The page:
- Authorization by approved personnel.

- Testing to prevent security compromise from the change.

- For custom code: Verification of compliance with Requirement 6.2.4 (secure coding practices).

- Processes to handle failures, ensuring a return to secure operation.


6.5.2: When significant system changes occur, organizations must:

Re-verify that they comply with all relevant PCI DSS requirements

Update all documentation to accurately represent the changed systems


6.5.3: Production (handling live card data) must be strictly isolated from pre-production (dev/test) environments. This separation is enforced via access controls.


6.5.4: Different personnel must manage production vs. pre-production environments. This promotes accountability so unauthorized changes don't reach production.


6.5.5: Live PANs (card numbers) should never be used in pre-production, as this risks data exposure.

Exception: When a pre-production environment is fully secured within the Cardholder Data Environment (CDE) in line with all PCI DSS rules.


6.5.6: It's essential to remove all test data and test accounts from systems before transitioning them into production to prevent later security lapses.

PCI DSS v4.0 requirement 6.5 introduces several important changes aimed at improving security for organizations involved in handling cardholder data: 

  • Expanded Change Control: All system changes must follow secure, robust procedures. 
  • Compliance Re-verification: After significant changes, systems must be checked against all relevant PCI DSS standards. 
  • Enforced Isolation: Stricter separation between development/test and production environments. 
  • Accountability Focus: Separate personnel managing different environments promote responsibility. 

New Requirements: 

Requirement 6.1.2  

This requirement ensures everyone involved in security-related tasks knows their exact role and what’s expected of them. (It should be implemented immediately for v4.0 Assessments and it’s applicable to all entities.) 

  • Clear job descriptions should outline security responsibilities.  
  • Assign appropriate personnel to these roles officially.  
  • Communicate with staff to ensure they comprehend their security duties. 

Requirement 6.3.2: 

You need to track all the software you use, especially custom-made software, to fix security issues quickly. (This requirement is a best practice until 31 March 2025.)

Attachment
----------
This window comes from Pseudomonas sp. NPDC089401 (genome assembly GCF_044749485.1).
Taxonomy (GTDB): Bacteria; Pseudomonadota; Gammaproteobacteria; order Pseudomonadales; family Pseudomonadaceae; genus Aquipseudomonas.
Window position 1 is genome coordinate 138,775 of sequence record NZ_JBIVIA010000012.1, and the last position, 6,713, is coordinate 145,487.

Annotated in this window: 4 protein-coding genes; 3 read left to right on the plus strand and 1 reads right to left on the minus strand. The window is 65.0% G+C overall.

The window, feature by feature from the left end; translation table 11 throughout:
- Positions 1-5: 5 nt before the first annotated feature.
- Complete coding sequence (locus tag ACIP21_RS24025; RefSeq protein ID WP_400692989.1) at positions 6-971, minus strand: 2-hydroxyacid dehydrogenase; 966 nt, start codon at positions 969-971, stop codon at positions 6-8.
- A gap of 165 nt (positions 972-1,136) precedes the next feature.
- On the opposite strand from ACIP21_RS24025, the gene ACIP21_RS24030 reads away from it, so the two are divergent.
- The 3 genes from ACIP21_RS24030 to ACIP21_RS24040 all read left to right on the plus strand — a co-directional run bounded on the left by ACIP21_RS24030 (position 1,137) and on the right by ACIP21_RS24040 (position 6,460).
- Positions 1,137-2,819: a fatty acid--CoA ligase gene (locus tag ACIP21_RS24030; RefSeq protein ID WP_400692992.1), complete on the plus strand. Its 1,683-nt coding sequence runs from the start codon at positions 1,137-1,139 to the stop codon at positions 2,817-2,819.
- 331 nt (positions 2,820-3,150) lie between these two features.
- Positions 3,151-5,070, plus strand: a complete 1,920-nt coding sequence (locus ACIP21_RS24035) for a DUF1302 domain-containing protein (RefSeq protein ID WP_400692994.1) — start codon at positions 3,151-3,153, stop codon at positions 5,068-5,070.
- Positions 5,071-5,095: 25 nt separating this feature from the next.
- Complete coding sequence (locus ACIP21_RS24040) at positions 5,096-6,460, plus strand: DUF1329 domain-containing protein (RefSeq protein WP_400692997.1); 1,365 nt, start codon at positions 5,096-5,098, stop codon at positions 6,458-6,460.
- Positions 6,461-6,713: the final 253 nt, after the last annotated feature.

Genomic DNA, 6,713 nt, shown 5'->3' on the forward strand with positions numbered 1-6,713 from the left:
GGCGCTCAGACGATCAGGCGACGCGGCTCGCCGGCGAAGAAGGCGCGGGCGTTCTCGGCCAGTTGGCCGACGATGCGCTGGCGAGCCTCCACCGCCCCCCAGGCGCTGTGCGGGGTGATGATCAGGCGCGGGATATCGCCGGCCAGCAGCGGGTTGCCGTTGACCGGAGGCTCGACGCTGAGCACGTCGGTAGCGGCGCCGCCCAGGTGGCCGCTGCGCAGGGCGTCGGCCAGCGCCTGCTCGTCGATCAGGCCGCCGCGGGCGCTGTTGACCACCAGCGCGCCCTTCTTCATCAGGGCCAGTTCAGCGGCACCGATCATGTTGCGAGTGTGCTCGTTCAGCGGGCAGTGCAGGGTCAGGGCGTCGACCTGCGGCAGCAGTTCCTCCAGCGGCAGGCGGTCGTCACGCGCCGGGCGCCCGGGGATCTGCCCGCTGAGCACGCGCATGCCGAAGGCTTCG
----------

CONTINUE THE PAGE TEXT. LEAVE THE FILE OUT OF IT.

• Maintain a comprehensive software list, encompassing custom and third-party components. 
  • Regularly review it for security vulnerabilities, applying patches.  
  • Compare the list with official documentation to ensure accuracy and completeness. 

Requirement 6.4.2: 

Protect your website from online attacks with specialized software. (This requirement is a best practice until 31 March 2025.) 

  • Employ specialized software, such as a Web Application Firewall (WAF), to safeguard against web attacks.  
  • Deploy it for public-facing websites.  
  • Keep the software running and up to date, logging its detections.  
  • Configure it for either automatic blocking or immediate alerts for investigation. 

Requirement 6.4.3: 

Control the scripts running on your payment pages to keep them secure. (This requirement is a best practice until 31 March 2025.) 

  • Establish clear guidelines for authorized scripts on payment pages.  
  • Verify scripts’ integrity and maintain a list with justifications for each script’s necessity.  
  • Implement official script management procedures within the company.  
  • Monitor staff adherence through interviews and record checks. 

 

Conclusion: 

In summary, PCI DSS v4.0 Requirement 6 emphasizes secure software development and vulnerability management with significant enhancements. Defined roles and responsibilities, alignment of custom code review and developer training, consolidation of secure coding practices, separate requirement for vulnerability management, elimination of manual web app assessments, and new mandates for change control and script management aim to strengthen system security. Robust patch management, strict change control, and secure coding practices are essential for protecting cardholder data. Visit VISTA InfoSec’s website for more information on PCI DSS Requirement 6 and related topics. Stay informed and secure. 

Lets us help you

Need help navigating PCI DSS v4.0? We have been active in the PCI DSS space since 2008 and even certify payment brand. Our PCI DSS services provide assurance on card security controls, with offerings for both product platform and backend services attestation.

We have a dedicated team of auditors and a separate team for consulting/advisory assignments to even help our esteemed clients to define processes and achieve compliance.

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We are vendor neutral and have a strict no-outsourcing policy. We can also assist you with the technical assessments needed for PCI DSS Compliance – Vulnerability Assessment, Penetration Testing, Network Segmentation Testing, Network Architecture Review, Firewall Assessment, Secure Configuration Assessment, Web and Mobile Application Security Assessment, and Secure Code Review.

Narendra Sahoo
Narendra Sahoo

Narendra Sahoo (PCI QPA, PCI QSA, PCI SSF ASSESSOR, CISSP, CISA, CRISC, 27001 LA) is the Founder and Director of VISTA InfoSec, a global Information Security Consulting firm, based in the US, Singapore & India. Mr. Sahoo holds more than 25 years of experience in the IT Industry, with expertise in Information Risk Consulting, Assessment, & Compliance services. VISTA InfoSec specializes in Information Security audit, consulting and certification services which include GDPR, HIPAA, CCPA, NESA, MAS-TRM, PCI DSS Compliance & Audit, PCI PIN, SOC2 Compliance & Audit, PDPA, PDPB to name a few. The company has for years (since 2004) worked with organizations across the globe to address the Regulatory and Information Security challenges in their industry. VISTA InfoSec has been instrumental in helping top multinational companies achieve compliance and secure their IT infrastructure.